The SDNY found that Lovelace is “entitled to a presumption of fair use” under the first fair factor, the purpose and character of the use, as it is a “critical biographical work,” and biographies are generally considered fair use. The more important question, under the first factor, is whether the use was “transformative.” In Campbellv. Acuff-Rose Music, Inc., the Supreme Court explained in 1994 that the first factor aims at determining whether the use is transformative, as adding something new, or if it merely supersedes the original work.

Here, the court found that the three scenes added “a new, critical perspective on the life of Linda Lovelace and the production of Deep Throat.” The Lovelace movie is not pornographic but instead focuses on Linda Lovelace’s life and her emotional state while filming Deep Throat. It portrayed her “as an unsuspecting amateur, anxious about her role in the film” and how she was intimidated by her then-husband Chuck Traynor into participating to the film. As such, the Lovelace scenes serve a different purpose than the original, pornographic scenes.

Even if Lovelace is a commercial work, this does not prevent finding fair use. As explained by the Supreme Court in Campbell, “the more transformative the new work, the less will be the significance of other factors, like commercialism, that may weigh against a finding of fair use.”

The second factor, the nature of the copyrighted work, also weighed in favor of defendant, as it was of creative and expressive nature, which provides “a greater leeway… to a claim of fair use” (Cariou v. Prince, Second Circ. 2013 at 709).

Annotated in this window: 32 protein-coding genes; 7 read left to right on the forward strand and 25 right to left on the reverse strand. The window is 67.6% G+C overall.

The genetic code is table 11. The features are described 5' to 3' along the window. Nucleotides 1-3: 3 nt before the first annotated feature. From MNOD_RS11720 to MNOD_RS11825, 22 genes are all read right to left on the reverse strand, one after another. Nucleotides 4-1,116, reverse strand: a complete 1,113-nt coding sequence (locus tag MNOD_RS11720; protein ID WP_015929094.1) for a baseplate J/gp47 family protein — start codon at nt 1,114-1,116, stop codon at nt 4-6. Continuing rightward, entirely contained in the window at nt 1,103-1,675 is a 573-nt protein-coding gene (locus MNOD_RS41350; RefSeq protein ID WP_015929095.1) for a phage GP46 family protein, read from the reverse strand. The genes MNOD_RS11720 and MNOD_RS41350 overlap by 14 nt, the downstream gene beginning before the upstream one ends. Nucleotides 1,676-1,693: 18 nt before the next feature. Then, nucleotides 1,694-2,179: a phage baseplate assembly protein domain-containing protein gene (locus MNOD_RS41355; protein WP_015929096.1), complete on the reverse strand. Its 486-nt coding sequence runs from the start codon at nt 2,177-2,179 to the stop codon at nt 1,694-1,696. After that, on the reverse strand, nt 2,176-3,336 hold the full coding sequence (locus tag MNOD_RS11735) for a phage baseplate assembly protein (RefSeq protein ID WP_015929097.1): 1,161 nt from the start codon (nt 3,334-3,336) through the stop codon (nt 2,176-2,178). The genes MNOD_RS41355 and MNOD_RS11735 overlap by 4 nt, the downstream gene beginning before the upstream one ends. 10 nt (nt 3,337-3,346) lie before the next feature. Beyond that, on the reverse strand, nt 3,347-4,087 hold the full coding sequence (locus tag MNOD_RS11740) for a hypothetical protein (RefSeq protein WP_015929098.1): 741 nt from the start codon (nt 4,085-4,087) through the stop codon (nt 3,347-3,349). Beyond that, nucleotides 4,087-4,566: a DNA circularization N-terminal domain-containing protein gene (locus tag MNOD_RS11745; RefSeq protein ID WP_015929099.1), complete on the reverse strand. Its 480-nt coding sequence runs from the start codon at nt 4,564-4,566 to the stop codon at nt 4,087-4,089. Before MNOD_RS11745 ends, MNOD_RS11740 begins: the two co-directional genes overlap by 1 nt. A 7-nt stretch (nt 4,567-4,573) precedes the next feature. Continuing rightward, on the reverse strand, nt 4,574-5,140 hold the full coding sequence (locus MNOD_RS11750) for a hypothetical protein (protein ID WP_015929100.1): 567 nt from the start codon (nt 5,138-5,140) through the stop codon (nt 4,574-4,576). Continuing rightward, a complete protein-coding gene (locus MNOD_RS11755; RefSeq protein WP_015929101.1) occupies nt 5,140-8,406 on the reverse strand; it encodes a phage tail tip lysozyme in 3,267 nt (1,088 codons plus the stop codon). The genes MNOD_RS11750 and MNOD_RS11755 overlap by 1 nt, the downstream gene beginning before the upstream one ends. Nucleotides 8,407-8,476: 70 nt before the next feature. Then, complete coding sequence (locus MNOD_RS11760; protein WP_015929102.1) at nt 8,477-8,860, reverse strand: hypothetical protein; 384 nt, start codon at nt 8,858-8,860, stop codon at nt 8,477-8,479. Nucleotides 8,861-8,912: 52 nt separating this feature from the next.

Is This Fair Use? 

The third factor, the amount and substantiality of the use, also weighed in favor of the defendants. Lovelace copied or recreated three scenes from Deep Throat but they contained original dialogues and lasted about four minutes, while Deep Throat is sixty-one minutes. Therefore, the SDNY found “that defendants did not copy any more than necessary to achieve its creative purposes.” The purpose of Deep Throat was pornographic while Lovelace is a critical, biographical film.

The fourth factor, the effect of the use on the market, also weighted in defendant’s favor. Courts consider whether the allegedly infringing work harms the market for derivative works for the copyright owner of the original work. Lovelace is a transformative use of Deep Throat as it has a different subject and thus could not supplant demand for the original work.

For all these reasons, the SDNY found that defendants had not infringed Plaintiff’s copyright.

Plaintiff also claimed trade mark infringement and trade mark dilution by blurring and tarnishment because Defendants named  its movie Lovelace and referred to Deep Throat when marketing it. However, the SDNY found no trademark infringement as consumers were not likely to be confused by believing that Plaintiff was involved in the production of Lovelace. The dilution claim failed as a matter of law, as Plaintiff had failed to provide any basis for its dilution claim beyond reciting the law.

The SDNY entered judgment in favor for Defendants and dismissed the complaint in its entirety.